This is a particularly good example. Tony Soprano will appeal to its male readership, whether they’re the type who prattle about the classical drama of The Sopranos or the type who just like it when Tony breaks people's faces. But even if I weren't a fan, I'd read this feature. As I would 20 Greatest Anything, really. Men like lists. That’s the genius of the concept. The editorial quality doesn't matter all that much -- if it gives men something to argue about, it’s done its job.
Page 3 The contents page gives us ShortList’s motto, “For men with more than one thing on their minds”. I get it, ahaha, and I’m gratified by the mag’s recognition that men aren’t interested only in tits, but it feels like they’ve got a slogan purely because other men’s mags have one (“For men who should know better”, “The magazine for men who mean business”, etc). But surely this should be a key part of the mag’s image, and hence it should be on the cover. If it’s not strong enough, why bother? Elsewhere on the page, most of the space is devoted to a large picture reminding the reader that he is a Man and likes Men’s Things:
Page 4 Next, “Notebook” is the magazine’s news section, and it’s pretty much PR-led guff. Someone who used to work on Cold Feet has directed a political action thriller that comes out in March; we’ll all have sexbots by 2050; Grant Mitchell from EastEnders reports from Afghanistan in a new hard-hitting Sky One show. It's possible that you think I've made up one or more of those, as an arch comment on the stupid triviality of modern culture. It would probably be best if you carried on thinking that.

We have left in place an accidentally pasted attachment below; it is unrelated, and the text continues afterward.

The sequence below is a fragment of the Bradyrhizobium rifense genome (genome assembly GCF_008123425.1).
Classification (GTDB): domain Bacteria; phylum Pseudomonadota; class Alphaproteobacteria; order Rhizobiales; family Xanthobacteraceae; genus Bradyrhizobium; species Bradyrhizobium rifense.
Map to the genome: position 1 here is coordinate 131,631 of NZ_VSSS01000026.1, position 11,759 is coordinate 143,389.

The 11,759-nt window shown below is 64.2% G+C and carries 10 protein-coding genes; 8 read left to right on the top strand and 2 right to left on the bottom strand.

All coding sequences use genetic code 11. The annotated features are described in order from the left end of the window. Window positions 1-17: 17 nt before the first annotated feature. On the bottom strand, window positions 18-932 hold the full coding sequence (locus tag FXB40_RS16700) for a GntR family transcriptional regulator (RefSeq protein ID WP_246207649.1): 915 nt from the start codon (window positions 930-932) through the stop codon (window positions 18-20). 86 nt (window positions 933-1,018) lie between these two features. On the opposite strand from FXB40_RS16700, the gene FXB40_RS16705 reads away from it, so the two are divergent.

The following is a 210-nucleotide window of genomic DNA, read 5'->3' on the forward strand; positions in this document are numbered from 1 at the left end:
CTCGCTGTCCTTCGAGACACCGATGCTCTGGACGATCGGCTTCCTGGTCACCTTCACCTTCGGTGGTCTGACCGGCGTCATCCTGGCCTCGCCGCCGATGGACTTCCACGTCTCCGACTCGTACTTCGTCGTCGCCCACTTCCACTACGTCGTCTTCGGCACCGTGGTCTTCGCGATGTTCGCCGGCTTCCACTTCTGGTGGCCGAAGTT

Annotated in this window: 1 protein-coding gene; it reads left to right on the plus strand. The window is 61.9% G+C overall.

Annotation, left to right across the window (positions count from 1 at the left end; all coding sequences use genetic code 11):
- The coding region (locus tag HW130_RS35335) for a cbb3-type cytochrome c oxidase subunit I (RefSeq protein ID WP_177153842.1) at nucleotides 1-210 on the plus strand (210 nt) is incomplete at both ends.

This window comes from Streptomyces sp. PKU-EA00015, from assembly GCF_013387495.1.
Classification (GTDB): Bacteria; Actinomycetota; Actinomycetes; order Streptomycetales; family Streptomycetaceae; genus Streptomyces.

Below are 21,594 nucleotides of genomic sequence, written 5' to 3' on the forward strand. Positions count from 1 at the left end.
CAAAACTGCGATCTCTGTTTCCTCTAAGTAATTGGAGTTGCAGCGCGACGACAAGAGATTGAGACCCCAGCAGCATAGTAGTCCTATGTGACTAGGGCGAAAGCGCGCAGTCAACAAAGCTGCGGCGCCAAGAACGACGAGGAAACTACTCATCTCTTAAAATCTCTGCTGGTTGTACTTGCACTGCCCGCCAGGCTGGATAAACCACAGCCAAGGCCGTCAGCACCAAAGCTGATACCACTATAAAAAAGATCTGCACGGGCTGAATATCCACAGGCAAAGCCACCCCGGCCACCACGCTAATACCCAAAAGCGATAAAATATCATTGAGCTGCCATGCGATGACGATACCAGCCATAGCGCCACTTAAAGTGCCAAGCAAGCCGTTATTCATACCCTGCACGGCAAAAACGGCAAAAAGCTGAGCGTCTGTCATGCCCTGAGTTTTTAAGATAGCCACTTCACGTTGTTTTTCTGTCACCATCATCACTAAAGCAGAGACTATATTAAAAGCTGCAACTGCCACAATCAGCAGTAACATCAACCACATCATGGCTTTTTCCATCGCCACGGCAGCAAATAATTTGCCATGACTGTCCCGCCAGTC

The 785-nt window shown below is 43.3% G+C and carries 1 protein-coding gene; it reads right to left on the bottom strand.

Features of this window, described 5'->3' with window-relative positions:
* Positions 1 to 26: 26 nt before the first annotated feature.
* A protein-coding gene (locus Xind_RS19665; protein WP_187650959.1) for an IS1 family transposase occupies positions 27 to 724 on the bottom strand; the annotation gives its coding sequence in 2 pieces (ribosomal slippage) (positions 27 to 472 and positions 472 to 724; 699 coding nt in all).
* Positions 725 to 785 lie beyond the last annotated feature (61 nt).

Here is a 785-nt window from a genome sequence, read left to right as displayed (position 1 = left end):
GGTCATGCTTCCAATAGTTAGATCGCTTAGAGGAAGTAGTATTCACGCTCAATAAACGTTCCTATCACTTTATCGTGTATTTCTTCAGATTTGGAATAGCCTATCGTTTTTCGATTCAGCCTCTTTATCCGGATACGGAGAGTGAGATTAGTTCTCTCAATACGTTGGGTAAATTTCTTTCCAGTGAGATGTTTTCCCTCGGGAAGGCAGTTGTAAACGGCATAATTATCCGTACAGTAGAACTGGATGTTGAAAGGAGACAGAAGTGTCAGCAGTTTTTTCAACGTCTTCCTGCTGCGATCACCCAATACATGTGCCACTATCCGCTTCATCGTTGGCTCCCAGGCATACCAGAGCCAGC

A bit of football news, a bit of highest-paid-sportsman-in-the-world blah, a bit of technology news, a bit of coverage of the US primaries. Sorry, what? Yes, that’s right, the US primaries -- but just to show you that ShortList doesn’t take these things too seriously, it’s about celebrity endorsements of the candidates, and thus is illustrated with a teeny tiny picture of Barack Obama, and a huge picture of Scarlett Johansson, who is supporting him. Or she met him once. Or she’s heard of him. Who cares -- look at her cleavage!